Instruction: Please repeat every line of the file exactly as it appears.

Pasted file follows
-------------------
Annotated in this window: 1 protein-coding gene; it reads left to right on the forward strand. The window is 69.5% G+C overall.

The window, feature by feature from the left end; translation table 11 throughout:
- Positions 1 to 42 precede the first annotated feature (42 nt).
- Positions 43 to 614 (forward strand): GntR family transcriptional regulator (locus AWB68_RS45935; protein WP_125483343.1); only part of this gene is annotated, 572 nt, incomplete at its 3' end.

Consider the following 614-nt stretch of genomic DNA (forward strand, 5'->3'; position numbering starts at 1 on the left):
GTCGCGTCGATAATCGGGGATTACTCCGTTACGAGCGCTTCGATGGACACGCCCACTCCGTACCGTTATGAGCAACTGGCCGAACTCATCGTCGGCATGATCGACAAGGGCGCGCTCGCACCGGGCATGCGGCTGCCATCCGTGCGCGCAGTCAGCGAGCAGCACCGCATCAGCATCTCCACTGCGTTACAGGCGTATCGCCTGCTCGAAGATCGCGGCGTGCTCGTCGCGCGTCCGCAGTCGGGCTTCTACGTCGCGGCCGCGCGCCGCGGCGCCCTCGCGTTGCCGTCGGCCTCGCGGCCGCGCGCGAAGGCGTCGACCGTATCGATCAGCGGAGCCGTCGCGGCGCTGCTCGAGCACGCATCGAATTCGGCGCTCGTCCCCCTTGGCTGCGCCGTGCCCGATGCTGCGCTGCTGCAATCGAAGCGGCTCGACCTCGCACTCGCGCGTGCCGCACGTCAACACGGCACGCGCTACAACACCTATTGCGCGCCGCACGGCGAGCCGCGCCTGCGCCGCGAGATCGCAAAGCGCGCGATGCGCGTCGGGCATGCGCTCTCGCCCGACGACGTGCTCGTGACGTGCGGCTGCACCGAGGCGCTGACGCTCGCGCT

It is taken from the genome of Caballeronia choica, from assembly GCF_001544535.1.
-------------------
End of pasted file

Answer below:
Annotated in this window: 1 protein-coding gene; it reads left to right on the forward strand. The window is 69.5% G+C overall.

The window, feature by feature from the left end; translation table 11 throughout:
- Positions 1 to 42 precede the first annotated feature (42 nt).
- Positions 43 to 614 (forward strand): GntR family transcriptional regulator (locus AWB68_RS45935; protein WP_125483343.1); only part of this gene is annotated, 572 nt, incomplete at its 3' end.

Consider the following 614-nt stretch of genomic DNA (forward strand, 5'->3'; position numbering starts at 1 on the left):
GTCGCGTCGATAATCGGGGATTACTCCGTTACGAGCGCTTCGATGGACACGCCCACTCCGTACCGTTATGAGCAACTGGCCGAACTCATCGTCGGCATGATCGACAAGGGCGCGCTCGCACCGGGCATGCGGCTGCCATCCGTGCGCGCAGTCAGCGAGCAGCACCGCATCAGCATCTCCACTGCGTTACAGGCGTATCGCCTGCTCGAAGATCGCGGCGTGCTCGTCGCGCGTCCGCAGTCGGGCTTCTACGTCGCGGCCGCGCGCCGCGGCGCCCTCGCGTTGCCGTCGGCCTCGCGGCCGCGCGCGAAGGCGTCGACCGTATCGATCAGCGGAGCCGTCGCGGCGCTGCTCGAGCACGCATCGAATTCGGCGCTCGTCCCCCTTGGCTGCGCCGTGCCCGATGCTGCGCTGCTGCAATCGAAGCGGCTCGACCTCGCACTCGCGCGTGCCGCACGTCAACACGGCACGCGCTACAACACCTATTGCGCGCCGCACGGCGAGCCGCGCCTGCGCCGCGAGATCGCAAAGCGCGCGATGCGCGTCGGGCATGCGCTCTCGCCCGACGACGTGCTCGTGACGTGCGGCTGCACCGAGGCGCTGACGCTCGCGCT

It is taken from the genome of Caballeronia choica, from assembly GCF_001544535.1.